Board receives legal opinions after receiving $14K bill, records requests

Published 8:22 pm Tuesday, November 28, 2017

While a transition of oversight at the Elizabethton/Carter County Animal Shelter Board officially took place months ago, current Shelter Board members feel that doesn’t still seem to be the case.
Board members enlisted the help from City of Elizabethton Attorney Roger Day and Carter County Attorney Josh Hardin Tuesday evening on different situations that have occurred since the board’s time as primary oversight for shelter activities.
An issue was brought to the attorney when board member Buford Peters told the audience that the board received a bill from Reedy & Sykes for over $14,800 in regards to architectural and other items needed for the dog runs at the shelter.
While the runs were part of the money donated from the Glenda Taylor DeLawder estate for renovations at the shelter, Peters indicated the donated funds do not cover the cost of architectural and engineering work.
Peters added the bill was addressed to himself and Board Chairman Mike Barnett, but that they were unaware of the bill due to the fact that the project was OK’ed by Carter County Mayor Leon Humphrey’s Office – when the office was still serving as the oversight for the shelter.
The agreement for the project was by a “verbal agreement” according to the company, Peters said. According to Peters, no purchase orders were made for the bill and that there was no mention of additional costs, going as far back as the budget cycle for the county.
When asked about what steps to take, Hardin indicated that the payment would have to go back through the county and would have to be voted upon due to the Board not officially making the agreement with Reedy & Sykes.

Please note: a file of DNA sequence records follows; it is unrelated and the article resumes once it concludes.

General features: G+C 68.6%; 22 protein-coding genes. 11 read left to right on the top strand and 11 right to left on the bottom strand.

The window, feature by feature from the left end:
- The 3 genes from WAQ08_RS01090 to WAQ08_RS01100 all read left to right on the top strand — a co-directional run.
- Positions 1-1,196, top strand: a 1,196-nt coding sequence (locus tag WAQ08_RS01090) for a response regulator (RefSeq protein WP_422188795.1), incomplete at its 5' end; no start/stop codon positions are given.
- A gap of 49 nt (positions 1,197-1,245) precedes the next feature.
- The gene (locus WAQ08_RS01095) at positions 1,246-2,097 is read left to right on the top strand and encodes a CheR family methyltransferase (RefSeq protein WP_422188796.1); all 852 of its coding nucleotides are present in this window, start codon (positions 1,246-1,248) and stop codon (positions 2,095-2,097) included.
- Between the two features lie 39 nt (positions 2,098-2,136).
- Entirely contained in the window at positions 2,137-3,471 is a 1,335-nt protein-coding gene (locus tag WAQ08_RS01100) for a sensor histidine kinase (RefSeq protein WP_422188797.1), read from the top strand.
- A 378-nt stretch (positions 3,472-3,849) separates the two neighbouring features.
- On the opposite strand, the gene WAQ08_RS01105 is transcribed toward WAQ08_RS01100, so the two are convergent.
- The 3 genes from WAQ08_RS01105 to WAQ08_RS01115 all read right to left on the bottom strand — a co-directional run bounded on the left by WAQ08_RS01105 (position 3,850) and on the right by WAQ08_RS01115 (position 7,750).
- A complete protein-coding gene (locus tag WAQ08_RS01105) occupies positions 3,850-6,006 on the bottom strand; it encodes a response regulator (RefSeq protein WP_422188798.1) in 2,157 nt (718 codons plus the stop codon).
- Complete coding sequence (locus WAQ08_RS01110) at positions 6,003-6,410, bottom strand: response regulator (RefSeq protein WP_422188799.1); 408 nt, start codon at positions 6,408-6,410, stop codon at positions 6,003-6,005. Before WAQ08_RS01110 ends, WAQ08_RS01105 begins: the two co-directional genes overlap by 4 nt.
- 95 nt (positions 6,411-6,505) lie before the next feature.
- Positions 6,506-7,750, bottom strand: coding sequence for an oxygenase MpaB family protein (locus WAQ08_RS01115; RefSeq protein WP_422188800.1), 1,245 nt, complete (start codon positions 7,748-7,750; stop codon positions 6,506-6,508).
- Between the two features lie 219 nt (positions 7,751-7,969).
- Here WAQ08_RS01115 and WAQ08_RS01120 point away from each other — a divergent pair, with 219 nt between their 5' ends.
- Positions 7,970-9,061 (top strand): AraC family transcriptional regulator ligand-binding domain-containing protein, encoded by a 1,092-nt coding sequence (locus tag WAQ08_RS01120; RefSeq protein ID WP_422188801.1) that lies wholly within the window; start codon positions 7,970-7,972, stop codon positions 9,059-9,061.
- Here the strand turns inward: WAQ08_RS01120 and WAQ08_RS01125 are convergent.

Sonja Culler made the motion to have Hardin speak with Reedy & Sykes about the bill, which was then seconded by Kim Birchfield, and passed unanimously by the board.
Both attorneys field questions on a variety of other topics, including requests for personal records and medical documents and how the board can go about receiving equipment to help with the operation of the shelter. One item the board is looking to gain is a hard drive that is currently in storage, according to Barnett.
Board members added there have been continual issues from the previous oversight of the shelter and that the goal is to move forward positively, but issues, from bills to equipment, are causing problems.
The board is continuing to trudge ahead while an investigative audit from the Tennessee Comptroller’s Office still has not provided any results. The board recently implemented a new part-time position. With one full-time employee recently resigning, the shelter is currently seeking two part-time jobs to assist with shelter operations. No additional money is being used for the second part-time position, due to funds in place for the full-time spot.

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